Presenting is a reality that most of us must face. Although presenting is nerve-wracking and stressful, keeping the three P's in mind will help you get through those difficult presentations with relative comfort and ease.

Behind virtually every memorable presentation is a good deal of planning, preparation and attention to detail.

Once you've pulled your program together, check it for flow. Confirm that the logical sequence is clear in the program and handouts – not just in your mind.
Make sure there are no spelling errors. It always helps to have another pair of eyes read through every slide.
Play back the show in a setting similar to the one in which it will be delivered. If you have included multimedia content, run the show on equipment that's identical to what you'll use during the actual presentation.

In addition to a great slide show, an effective presentation demands good delivery.

Rehearse your presentation several times. If you're presenting to a large audience, it's important to practice aloud, standing up and in the way you plan to deliver it.
Try to perform at least one run-through in the room where you'll be presenting.
Timing is critical to delivery, so practice your pace using a stop watch.
Don't read directly off your slides or try to memorize your whole speech. Instead, use the key points in your slides to guide you through your discussion. This way, your presentation will be more natural and interesting for the audience.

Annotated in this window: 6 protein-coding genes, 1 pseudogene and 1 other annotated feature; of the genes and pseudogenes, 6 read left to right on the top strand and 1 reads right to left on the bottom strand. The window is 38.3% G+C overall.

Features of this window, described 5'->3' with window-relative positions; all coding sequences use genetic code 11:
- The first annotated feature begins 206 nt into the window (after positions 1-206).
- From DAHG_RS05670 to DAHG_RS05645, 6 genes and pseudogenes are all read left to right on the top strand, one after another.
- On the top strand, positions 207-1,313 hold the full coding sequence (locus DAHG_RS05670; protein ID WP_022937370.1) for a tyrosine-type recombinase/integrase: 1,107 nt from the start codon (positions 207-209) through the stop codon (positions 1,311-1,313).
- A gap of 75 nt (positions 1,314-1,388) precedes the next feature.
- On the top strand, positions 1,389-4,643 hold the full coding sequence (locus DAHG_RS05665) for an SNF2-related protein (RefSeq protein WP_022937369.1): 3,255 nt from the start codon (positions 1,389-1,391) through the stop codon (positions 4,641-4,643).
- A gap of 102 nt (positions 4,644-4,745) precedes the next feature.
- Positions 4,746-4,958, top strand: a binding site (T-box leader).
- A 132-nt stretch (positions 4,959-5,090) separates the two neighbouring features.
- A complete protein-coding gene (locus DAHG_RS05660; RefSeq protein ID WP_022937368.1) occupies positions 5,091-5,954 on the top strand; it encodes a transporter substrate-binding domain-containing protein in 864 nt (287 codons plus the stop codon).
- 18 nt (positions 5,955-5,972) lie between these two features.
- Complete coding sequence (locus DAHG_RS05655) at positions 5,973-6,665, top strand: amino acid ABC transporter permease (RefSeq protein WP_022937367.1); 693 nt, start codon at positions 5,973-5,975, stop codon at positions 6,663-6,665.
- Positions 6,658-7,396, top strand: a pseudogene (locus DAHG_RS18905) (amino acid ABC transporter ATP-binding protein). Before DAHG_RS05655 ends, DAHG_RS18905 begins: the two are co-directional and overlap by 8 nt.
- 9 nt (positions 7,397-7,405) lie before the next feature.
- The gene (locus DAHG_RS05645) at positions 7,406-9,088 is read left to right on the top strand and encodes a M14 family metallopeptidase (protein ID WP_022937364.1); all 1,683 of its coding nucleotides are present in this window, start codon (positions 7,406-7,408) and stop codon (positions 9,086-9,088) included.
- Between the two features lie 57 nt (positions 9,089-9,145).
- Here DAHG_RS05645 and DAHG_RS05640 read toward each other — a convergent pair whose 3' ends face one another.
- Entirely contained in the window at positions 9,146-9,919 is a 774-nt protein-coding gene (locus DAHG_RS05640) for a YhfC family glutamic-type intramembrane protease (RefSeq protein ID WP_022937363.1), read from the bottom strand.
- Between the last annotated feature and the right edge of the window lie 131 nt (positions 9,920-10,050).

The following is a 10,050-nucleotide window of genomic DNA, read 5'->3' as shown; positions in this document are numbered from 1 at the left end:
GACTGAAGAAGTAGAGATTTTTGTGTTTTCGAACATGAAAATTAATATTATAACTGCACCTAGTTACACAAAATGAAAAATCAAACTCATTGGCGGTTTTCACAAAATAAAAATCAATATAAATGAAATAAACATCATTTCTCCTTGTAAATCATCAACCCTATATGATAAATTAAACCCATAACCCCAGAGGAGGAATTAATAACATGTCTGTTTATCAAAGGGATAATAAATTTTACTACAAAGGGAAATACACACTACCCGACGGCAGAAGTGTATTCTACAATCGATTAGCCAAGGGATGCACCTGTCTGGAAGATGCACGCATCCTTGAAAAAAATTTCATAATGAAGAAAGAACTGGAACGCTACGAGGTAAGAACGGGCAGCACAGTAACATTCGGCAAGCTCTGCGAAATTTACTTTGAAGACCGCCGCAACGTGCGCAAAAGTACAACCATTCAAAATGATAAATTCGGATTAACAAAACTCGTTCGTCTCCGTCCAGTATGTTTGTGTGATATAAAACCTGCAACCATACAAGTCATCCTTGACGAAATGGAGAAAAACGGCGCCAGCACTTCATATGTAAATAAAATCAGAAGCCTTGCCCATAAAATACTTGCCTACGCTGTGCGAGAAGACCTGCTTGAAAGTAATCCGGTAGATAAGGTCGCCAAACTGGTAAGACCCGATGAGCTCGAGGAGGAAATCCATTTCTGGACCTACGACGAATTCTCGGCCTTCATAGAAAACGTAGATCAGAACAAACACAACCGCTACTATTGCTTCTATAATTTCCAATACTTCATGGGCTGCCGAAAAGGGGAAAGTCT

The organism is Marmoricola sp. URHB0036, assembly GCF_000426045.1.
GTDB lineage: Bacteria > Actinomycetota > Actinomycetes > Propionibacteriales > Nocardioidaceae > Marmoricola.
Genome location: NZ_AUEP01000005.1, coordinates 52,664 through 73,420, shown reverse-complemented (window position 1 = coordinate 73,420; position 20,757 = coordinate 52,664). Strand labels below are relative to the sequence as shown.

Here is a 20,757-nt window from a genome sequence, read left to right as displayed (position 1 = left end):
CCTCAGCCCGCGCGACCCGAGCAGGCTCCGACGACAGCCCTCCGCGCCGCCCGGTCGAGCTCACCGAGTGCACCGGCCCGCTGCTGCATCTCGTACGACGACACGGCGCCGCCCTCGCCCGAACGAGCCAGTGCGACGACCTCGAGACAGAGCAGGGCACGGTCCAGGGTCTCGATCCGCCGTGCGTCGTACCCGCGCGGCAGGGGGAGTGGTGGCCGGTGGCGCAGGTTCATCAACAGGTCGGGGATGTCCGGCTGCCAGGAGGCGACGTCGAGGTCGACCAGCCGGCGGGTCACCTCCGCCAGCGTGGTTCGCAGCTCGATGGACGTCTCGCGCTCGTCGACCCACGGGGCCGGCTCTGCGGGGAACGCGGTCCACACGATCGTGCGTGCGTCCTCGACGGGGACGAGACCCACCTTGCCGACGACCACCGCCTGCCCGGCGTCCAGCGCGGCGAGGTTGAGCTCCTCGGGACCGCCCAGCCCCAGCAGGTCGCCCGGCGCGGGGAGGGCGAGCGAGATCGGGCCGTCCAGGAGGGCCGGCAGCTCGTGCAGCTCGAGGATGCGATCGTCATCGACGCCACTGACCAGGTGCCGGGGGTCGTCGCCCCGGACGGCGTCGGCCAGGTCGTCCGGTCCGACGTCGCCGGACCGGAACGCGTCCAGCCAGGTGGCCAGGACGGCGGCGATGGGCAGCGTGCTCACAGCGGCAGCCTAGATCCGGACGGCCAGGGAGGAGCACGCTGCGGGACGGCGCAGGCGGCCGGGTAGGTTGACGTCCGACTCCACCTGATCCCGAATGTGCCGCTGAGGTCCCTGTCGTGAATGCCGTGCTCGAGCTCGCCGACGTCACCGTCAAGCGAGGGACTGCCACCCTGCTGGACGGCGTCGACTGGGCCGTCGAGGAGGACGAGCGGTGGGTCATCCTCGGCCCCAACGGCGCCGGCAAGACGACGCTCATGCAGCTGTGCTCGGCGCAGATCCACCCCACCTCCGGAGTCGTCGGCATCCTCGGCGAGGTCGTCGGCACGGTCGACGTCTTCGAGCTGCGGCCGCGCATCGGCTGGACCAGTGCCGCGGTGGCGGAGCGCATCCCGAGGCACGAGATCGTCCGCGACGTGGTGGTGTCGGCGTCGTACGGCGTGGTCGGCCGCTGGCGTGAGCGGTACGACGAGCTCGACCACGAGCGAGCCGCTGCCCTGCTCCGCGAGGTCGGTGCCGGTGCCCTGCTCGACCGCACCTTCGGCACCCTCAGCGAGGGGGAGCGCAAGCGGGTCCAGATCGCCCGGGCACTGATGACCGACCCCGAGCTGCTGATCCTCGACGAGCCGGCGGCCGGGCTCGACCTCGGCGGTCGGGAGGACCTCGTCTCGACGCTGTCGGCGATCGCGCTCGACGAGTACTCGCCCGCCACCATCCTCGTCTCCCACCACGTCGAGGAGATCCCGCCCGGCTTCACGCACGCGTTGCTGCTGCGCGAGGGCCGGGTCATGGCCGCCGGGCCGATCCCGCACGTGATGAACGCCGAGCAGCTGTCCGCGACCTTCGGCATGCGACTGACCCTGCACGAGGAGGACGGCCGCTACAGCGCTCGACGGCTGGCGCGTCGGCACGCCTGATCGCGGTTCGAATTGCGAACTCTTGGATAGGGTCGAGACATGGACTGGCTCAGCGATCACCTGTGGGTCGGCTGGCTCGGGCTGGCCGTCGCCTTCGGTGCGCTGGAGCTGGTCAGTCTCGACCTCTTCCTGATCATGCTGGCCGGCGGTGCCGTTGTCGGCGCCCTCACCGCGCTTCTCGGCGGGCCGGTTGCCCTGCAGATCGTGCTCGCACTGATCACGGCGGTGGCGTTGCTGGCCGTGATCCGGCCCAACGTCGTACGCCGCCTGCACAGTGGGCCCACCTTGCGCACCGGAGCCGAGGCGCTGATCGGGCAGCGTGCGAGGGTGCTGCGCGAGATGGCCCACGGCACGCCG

Think of your delivery as an actual on-stage performance. Ask yourself, "If I were an audience member, what would I like to see in a presentation? What would I consider a good presentation?"

Like an actor, your movements should be deliberate; don't amble around. Your movements between the podium and your audience should be smooth and confident.
If you want to use technology during a presentation, be sure you're comfortable with it before your presentation begins. There's nothing more stressful than fumbling with a piece of equipment during an important presentation.
Stay aware of what your hands are doing during your presentation. Keep your hands out of your pockets! It's good to use your hands to emphasize what you're saying, but try not to over-gesture since it will distract your audience.
In between thoughts, avoid saying "Um…". This is a bad habit from which many people suffer. Instead, remain quiet, gather your thoughts and continue speaking when you're ready.
Try to convey an overall spirit of confidence and, most importantly, try to enjoy your performance!

1. From CyberMeetings by James L. Creighton and James W. R. Adams 1998 by AMACOM, INC

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